Citizens’ Assembly was not ‘misled’ on abortion, says judge

Ms Justice Mary Laffoy rejects claim that assembly was coaxed into ‘liberal’ stance

After the summer recess the Dáil returned to protests over the Eight Amendment and the ongoing homelessness crisis.

 

The growing use of abortion pills by women in Ireland should be looked at by the Oireachtas committee examining the Eighth Amendment, Citizens’ Assembly chairwoman Ms Justice Mary Laffoy has said.

She told the first public session of the committee she did not think the topic of abortion pills had been covered sufficiently by the assembly.

“I think that is a factor that you should look at. That’s something that concerns me,” she said.

Ms Justice Laffoy said she had become concerned when, after the assembly’s report was prepared, the HSE put up-to-date statistics online which revealed the number of women travelling to the UK and the Netherlands for abortions had reduced.

In contrast, she said, the number of women making contact with abortion pill providers was growing.

Committee chairwoman Senator Catherine Noone of Fine Gael confirmed the committee would be hearing from experts on the matter.

Ms Justice Laffoy was asked by Fine Gael TD Kate O’Connell how she responded to the accusation that assembly members were “somehow misled into voting as liberally as they did”.

Ms Justice Laffoy said she genuinely did not believe that that was the case.

She said the process was transparent and “nothing was hidden”. Her assessment was that the process was fair, balanced and impartial.

‘Liberal approach’

“It did not mislead the citizens, and it was not responsible for a liberal approach.”

Listen to Inside Politics

Anti-abortion campaigners outside Leinster House, as the first public meeting of the Dail Committee on the Eighth Amendment opened. Photograph: Brian Lawless/PA Wire
Anti-abortion campaigners outside Leinster House, as the first public meeting of the Dail Committee on the Eighth Amendment opened. Photograph: Brian Lawless/PA Wire

Independent Senator Ronan Mullen defended the Eighth Amendment, saying “thousands of lives have been saved by having this amendment”.

He argued representatives of certain bodies which appeared before the assembly, such as the British Pregnancy Advisory Service (BPAS) were “not neutral” and said it was inevitable they would attempt to “sanitise” abortion.

Fine Gael TD Peter Fitzpatrick said he was “personally shocked” that 64 per cent of assembly members recommended the termination of pregnancy without restriction should be lawful.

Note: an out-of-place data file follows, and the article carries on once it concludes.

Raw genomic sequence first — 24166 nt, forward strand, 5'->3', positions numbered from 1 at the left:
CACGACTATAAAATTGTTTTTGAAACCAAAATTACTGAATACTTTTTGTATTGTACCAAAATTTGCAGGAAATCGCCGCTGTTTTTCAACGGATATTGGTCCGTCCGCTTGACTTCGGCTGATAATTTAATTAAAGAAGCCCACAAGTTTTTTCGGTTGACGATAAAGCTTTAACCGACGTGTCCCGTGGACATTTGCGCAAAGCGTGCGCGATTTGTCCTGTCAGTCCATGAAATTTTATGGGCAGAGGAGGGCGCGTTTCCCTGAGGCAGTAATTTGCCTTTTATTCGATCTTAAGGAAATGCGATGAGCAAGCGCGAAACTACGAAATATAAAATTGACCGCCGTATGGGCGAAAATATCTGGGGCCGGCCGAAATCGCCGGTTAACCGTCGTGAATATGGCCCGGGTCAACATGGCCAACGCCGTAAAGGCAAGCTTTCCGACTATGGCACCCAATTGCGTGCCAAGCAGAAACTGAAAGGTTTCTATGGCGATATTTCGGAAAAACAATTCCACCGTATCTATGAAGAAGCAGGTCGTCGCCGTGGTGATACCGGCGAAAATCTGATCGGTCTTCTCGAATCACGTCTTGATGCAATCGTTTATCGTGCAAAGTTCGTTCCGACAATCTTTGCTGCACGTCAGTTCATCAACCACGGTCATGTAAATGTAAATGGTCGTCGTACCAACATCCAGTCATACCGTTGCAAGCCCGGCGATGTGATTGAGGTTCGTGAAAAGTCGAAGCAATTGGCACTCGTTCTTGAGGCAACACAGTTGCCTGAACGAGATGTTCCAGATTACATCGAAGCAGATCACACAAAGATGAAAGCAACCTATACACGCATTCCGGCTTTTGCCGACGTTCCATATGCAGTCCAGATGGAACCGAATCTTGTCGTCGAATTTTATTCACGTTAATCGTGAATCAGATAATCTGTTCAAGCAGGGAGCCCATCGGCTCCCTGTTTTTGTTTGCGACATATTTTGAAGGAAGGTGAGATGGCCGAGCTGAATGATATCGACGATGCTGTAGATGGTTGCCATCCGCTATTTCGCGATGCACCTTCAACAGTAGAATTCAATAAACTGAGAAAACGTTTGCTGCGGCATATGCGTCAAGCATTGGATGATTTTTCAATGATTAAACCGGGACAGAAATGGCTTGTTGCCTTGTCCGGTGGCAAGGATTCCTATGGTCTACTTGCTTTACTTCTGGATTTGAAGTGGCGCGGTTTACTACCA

Earlier, Ms Justice Laffoy stressed the “legitimacy” of the assembly’s recommendations.

She said evidence provided to the assembly members was informative and evidence-based, and information put forward was based on facts and expert testimony.

“I believe the legitimacy of the Assembly’s recommendations is built upon the robust process applied to our consideration of the topic.”

She said it was essential that the Oireachtas understood the backdrop to these decisions and the context in which those recommendations were made “in this very complex area of law”.

Ms Justice Laffoy stressed it was the assembly’s role to make recommendations but the duty of the Oireachtas to legislate. “I do not underestimate the difficult task facing you as politicians in considering this topic further,” she added.

The 21-member cross-party committee of TDs and Senators, chaired by Fine Gael Senator Catherine Noone, is tasked with formulating the wording of the referendum to be held next year.

The committee was established to consider the assembly’s report, published in June, and its recommendations on the Eighth Amendment, which enshrined the equal right to life of the mother and the unborn into the Constitution in 1983.

First step

“Each of the recommendations of the Citizens’ Assembly must now be considered by the joint committee as a first step in considering the likely shape of legislation both in this area and on the broader issue of the amendment of the Constitution,” Ms Noone said.

The committee met in private in Leinster House at 1.30pm, with the public session starting at 2pm.

In her address to the committee, Ms Laffoy summarised the assembly’s recommendations, including that 64 per cent of members recommended that the termination of pregnancy without restriction should be lawful.

The majority voted to remove article 40.3.3° from the Constitution.

For the avoidance of doubt, they wanted the article replaced with a provision in the Constitution, which would make it clear that termination of pregnancy, any rights of the unborn, and any rights of the pregnant woman are matters for the Oireachtas.

The Fine Gael TDs on the committee are Hildegarde Naughton, Bernard Durkan, Kate O’Connell and Peter Fitzpatrick.

Fianna Fáil is represented by Anne Rabbitte, Billy Kelleher, James Browne and Lisa Chambers.

Sinn Féin deputies Jonathan O’Brien and Louise O’Reilly are on the committee, as is Labour’s Jan O’Sullivan.

The other TDs are: Catherine Murphy of the Social Democrats; Clare Daly of Independents 4 Change; Independent Mattie McGrath and Ruth Coppinger, representing Solidarity-People Before Profit.

The Senators are Ms Noone and Jerry Buttimer of Fine Gael; Ned O’Sullivan of Fianna Fáil; Sinn Féin’s Paul Gavan and Independents Ronán Mullen and Lynn Ruane.

The committee will meet again next Wednesday at 1.30pm to discuss the constitutional issues raised by the assembly’s report.